Whatever their opinions, Iraqis certainly are following the presidential race, and questions about the candidates tend to unleash pent-up fury over everything that has gone wrong in Iraq since the American invasion of March 2003. Perhaps that's why of 26 queried, 10 said they thought Obama, who opposed the war, was the best choice for the United States and for Iraq. Six favored McCain. Nine said they had no opinion and argued that neither Obama nor McCain would improve things.
One man opted jokingly for Kennedy as the best hope for America and for Iraq, although he did not say which Kennedy.
"The American strategy toward Iraq will remain the same" under either Obama or McCain said the man, an engineer named Alaa Qassum Dilami. But Dilami predicted an Obama victory, mentioning the factor that few Americans are comfortable discussing but that is frequently cited by Iraqis here: race.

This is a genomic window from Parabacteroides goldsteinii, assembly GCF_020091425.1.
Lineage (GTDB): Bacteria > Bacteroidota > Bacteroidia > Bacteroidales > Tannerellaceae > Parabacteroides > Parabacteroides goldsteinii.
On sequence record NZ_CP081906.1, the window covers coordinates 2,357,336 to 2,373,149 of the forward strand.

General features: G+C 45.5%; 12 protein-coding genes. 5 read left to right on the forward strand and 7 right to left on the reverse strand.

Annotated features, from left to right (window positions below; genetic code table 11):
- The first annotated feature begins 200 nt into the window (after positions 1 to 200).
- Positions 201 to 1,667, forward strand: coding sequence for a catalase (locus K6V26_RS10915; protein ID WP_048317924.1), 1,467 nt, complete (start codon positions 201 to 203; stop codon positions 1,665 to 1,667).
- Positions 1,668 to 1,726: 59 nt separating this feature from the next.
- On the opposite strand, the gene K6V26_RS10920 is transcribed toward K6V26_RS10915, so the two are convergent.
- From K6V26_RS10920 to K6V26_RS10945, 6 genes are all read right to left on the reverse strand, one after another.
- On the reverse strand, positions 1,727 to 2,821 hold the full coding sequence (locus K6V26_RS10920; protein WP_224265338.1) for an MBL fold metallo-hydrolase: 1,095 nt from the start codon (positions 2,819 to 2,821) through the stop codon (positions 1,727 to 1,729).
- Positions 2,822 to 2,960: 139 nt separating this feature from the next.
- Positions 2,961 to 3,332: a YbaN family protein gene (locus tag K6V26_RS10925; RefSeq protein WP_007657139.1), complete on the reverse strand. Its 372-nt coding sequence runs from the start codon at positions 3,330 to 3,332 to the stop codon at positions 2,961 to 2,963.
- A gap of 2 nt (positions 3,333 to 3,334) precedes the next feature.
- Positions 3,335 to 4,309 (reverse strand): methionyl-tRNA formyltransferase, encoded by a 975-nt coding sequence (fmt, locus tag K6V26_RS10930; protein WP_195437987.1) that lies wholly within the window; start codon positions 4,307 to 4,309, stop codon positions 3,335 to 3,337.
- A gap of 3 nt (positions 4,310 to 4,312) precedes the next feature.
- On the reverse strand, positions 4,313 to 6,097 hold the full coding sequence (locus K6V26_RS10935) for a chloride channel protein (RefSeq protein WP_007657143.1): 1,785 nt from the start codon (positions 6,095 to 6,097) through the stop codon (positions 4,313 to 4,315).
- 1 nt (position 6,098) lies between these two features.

"I believe the Americans are ready to welcome their first black president to the White House and that they have overcome the dilemma of racism," said Dilami.
Ziad Fakher agreed. "The black man will win. He is more popular and has made good promises to the American people," he said, adding that he personally prefers McCain because of Obama's desire to pull American troops from Iraq. "This may diminish security not only in Iraq, but in the whole of the Middle East," he said.